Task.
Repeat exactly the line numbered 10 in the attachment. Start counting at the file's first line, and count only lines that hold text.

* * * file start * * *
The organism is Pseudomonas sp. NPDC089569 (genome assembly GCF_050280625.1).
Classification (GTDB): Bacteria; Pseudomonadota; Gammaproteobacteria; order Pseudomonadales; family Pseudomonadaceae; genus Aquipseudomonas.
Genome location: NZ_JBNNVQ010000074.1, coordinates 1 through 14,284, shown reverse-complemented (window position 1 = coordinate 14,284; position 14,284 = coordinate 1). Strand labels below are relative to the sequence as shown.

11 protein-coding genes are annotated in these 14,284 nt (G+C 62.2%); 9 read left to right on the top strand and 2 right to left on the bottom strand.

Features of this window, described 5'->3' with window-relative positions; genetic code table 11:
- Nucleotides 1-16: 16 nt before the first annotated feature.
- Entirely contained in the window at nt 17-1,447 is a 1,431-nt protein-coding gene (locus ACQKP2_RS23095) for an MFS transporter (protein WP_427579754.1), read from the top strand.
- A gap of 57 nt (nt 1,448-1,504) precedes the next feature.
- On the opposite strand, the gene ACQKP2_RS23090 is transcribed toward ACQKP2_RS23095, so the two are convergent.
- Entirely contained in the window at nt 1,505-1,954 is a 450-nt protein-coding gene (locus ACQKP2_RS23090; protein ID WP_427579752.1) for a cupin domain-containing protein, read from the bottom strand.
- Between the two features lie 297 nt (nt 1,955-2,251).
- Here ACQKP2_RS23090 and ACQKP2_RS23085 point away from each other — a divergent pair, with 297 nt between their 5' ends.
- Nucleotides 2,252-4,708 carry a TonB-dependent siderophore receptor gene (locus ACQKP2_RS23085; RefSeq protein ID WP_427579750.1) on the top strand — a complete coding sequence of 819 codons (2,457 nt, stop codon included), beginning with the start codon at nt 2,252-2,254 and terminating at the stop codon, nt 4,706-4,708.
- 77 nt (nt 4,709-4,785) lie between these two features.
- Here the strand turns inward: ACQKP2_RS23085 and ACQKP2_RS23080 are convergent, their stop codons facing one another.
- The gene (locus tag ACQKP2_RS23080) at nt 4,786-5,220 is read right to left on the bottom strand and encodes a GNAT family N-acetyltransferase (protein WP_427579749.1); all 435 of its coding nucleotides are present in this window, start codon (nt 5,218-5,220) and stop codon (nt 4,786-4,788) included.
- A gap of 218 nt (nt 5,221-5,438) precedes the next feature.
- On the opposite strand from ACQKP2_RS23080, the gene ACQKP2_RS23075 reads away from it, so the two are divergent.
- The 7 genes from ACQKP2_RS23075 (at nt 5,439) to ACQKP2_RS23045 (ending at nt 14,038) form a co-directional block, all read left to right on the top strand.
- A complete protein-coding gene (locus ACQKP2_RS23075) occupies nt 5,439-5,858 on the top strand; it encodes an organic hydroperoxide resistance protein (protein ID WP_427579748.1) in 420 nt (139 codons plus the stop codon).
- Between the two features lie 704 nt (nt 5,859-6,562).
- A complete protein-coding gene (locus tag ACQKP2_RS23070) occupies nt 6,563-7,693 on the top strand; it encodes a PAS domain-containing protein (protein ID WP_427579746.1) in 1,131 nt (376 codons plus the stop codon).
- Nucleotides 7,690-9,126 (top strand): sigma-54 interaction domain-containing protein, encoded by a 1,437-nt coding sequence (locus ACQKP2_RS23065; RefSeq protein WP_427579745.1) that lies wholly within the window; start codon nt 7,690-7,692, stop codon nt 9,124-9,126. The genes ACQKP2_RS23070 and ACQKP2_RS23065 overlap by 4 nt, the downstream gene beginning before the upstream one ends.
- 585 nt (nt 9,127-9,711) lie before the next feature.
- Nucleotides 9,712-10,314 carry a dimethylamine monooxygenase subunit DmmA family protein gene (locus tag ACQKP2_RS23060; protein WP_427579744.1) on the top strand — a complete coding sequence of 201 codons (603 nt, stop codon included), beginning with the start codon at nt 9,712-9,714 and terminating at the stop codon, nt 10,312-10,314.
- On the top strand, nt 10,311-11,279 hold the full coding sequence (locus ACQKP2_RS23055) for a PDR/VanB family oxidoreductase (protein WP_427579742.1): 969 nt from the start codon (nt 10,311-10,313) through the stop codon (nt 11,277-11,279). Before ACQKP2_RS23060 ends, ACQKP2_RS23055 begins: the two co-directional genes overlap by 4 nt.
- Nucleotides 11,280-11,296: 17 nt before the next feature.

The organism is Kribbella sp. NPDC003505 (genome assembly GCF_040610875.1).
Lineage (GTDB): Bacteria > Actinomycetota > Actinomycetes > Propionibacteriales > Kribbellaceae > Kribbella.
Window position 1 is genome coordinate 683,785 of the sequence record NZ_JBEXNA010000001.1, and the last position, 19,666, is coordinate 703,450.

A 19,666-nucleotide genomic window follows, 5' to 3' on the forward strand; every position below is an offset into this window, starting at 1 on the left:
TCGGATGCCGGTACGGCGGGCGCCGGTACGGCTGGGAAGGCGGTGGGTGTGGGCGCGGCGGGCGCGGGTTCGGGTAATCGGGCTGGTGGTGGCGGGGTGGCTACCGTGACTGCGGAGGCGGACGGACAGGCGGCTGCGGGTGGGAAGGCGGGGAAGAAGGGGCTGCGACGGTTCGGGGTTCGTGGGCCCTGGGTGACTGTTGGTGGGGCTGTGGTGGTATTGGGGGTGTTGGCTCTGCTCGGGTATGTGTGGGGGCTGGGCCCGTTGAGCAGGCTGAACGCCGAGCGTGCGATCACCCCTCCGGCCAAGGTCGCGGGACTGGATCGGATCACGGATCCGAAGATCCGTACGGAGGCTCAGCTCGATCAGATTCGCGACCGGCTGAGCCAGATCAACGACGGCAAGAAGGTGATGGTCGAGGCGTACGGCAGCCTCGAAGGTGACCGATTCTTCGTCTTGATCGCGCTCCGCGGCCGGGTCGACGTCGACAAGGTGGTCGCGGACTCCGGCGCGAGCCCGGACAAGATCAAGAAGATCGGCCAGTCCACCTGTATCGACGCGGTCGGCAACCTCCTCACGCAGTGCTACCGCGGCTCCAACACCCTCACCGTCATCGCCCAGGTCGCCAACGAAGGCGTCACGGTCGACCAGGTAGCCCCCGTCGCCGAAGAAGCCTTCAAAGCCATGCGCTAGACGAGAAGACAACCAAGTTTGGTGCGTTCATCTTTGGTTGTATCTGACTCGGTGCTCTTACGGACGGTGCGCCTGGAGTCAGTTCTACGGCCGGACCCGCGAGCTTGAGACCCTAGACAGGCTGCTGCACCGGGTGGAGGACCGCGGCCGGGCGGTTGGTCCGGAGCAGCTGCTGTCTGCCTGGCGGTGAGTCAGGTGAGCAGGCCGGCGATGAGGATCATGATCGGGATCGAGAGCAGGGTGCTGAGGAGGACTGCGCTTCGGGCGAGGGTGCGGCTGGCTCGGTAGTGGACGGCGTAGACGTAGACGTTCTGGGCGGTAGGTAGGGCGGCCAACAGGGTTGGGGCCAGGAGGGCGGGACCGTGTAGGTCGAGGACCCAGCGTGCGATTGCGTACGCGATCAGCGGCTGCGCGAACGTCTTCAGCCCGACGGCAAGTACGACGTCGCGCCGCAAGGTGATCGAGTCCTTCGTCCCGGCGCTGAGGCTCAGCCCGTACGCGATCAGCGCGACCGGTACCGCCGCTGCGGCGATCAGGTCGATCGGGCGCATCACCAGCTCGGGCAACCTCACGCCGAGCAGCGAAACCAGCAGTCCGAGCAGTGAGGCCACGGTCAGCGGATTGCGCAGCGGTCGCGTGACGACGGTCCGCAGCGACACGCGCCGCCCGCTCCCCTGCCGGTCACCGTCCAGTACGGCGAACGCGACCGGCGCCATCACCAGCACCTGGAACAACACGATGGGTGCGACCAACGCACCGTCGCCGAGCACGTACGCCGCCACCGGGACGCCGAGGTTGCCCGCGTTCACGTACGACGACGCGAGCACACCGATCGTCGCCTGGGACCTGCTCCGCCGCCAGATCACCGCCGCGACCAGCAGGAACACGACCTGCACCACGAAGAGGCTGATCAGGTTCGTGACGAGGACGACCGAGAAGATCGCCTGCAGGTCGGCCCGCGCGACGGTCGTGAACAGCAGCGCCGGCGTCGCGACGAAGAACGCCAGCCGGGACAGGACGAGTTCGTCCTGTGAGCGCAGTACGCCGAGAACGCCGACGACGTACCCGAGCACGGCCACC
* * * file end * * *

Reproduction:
- Entirely contained in the window at nt 1,505-1,954 is a 450-nt protein-coding gene (locus ACQKP2_RS23090; protein ID WP_427579752.1) for a cupin domain-containing protein, read from the bottom strand.